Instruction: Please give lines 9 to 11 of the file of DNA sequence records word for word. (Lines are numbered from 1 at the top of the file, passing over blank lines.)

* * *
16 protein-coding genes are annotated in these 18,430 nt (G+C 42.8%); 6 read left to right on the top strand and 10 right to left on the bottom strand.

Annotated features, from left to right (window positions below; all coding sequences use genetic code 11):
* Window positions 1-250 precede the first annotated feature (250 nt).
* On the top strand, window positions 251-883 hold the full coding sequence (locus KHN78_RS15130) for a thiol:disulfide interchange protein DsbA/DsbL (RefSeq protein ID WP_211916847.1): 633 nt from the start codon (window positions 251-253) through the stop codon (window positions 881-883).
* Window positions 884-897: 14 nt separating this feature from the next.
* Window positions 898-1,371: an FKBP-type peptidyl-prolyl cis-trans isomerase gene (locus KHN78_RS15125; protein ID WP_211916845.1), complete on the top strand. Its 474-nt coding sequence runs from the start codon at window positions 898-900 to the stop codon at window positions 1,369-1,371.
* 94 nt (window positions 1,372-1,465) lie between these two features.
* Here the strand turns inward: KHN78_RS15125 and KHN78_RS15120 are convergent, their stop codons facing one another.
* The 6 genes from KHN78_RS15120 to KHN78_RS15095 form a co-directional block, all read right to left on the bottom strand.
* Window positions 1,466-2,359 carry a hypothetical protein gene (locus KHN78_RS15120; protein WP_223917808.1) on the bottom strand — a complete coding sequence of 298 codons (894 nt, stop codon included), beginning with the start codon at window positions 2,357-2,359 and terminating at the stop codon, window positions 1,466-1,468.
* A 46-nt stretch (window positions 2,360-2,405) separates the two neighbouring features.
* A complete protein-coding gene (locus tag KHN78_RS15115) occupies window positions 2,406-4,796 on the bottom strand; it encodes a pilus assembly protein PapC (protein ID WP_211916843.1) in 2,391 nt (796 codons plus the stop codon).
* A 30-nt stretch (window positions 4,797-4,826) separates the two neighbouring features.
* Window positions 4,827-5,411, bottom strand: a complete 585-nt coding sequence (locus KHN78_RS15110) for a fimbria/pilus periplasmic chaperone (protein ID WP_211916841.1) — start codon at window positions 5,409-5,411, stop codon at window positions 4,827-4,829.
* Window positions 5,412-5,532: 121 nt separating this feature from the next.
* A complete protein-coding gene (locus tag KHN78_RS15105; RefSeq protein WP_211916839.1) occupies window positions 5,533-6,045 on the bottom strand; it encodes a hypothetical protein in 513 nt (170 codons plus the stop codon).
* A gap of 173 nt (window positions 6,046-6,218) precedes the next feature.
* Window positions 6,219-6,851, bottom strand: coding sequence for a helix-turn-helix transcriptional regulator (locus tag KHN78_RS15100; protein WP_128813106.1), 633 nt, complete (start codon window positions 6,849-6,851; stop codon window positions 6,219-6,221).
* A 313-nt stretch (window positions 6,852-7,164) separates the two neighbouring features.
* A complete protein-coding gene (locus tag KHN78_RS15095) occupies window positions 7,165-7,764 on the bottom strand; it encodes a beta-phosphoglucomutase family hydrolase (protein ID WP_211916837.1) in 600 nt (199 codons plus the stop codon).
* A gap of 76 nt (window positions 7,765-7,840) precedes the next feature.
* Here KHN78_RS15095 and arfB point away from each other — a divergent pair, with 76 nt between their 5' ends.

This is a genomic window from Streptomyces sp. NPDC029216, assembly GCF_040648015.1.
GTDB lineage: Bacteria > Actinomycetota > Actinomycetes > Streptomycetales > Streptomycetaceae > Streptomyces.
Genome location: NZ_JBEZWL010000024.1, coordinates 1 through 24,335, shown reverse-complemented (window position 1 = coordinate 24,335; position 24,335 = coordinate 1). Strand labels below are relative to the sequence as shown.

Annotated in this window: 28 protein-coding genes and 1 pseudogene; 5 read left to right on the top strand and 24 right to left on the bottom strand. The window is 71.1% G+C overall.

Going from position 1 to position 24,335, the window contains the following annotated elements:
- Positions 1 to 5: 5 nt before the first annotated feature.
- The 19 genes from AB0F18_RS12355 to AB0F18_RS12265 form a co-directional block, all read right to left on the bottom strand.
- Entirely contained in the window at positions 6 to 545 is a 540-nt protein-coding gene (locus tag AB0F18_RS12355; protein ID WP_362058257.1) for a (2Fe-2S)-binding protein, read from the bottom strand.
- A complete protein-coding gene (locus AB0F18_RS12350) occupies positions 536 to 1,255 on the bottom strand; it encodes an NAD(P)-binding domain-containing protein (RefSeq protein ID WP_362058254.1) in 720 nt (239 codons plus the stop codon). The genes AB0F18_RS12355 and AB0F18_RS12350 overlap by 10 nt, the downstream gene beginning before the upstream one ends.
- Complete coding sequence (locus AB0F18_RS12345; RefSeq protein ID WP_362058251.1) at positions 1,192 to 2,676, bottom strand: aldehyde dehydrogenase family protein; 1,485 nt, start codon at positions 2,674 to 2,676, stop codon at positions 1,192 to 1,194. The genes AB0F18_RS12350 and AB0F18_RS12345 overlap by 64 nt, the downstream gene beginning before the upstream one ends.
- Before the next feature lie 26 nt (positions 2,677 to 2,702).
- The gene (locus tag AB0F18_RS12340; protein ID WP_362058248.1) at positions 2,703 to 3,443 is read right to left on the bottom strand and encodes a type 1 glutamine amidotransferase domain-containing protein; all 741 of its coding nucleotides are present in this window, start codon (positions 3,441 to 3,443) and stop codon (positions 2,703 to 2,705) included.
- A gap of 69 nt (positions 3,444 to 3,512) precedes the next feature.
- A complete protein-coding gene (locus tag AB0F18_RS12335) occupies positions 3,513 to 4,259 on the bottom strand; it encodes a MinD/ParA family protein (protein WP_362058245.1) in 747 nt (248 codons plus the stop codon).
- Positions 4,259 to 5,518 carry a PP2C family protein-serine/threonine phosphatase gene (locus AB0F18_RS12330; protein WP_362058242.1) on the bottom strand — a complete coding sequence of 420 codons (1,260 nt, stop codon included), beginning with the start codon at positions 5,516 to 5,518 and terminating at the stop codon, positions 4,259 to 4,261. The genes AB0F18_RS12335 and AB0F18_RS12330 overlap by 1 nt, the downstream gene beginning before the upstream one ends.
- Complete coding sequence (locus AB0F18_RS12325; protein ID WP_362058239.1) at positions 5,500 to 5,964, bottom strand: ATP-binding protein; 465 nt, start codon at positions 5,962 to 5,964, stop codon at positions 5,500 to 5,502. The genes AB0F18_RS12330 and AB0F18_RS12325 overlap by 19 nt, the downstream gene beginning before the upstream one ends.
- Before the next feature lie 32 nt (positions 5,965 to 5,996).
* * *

* The 6 genes from KHN78_RS15120 to KHN78_RS15095 form a co-directional block, all read right to left on the bottom strand.
* Window positions 1,466-2,359 carry a hypothetical protein gene (locus KHN78_RS15120; protein WP_223917808.1) on the bottom strand — a complete coding sequence of 298 codons (894 nt, stop codon included), beginning with the start codon at window positions 2,357-2,359 and terminating at the stop codon, window positions 1,466-1,468.
* A 46-nt stretch (window positions 2,360-2,405) separates the two neighbouring features.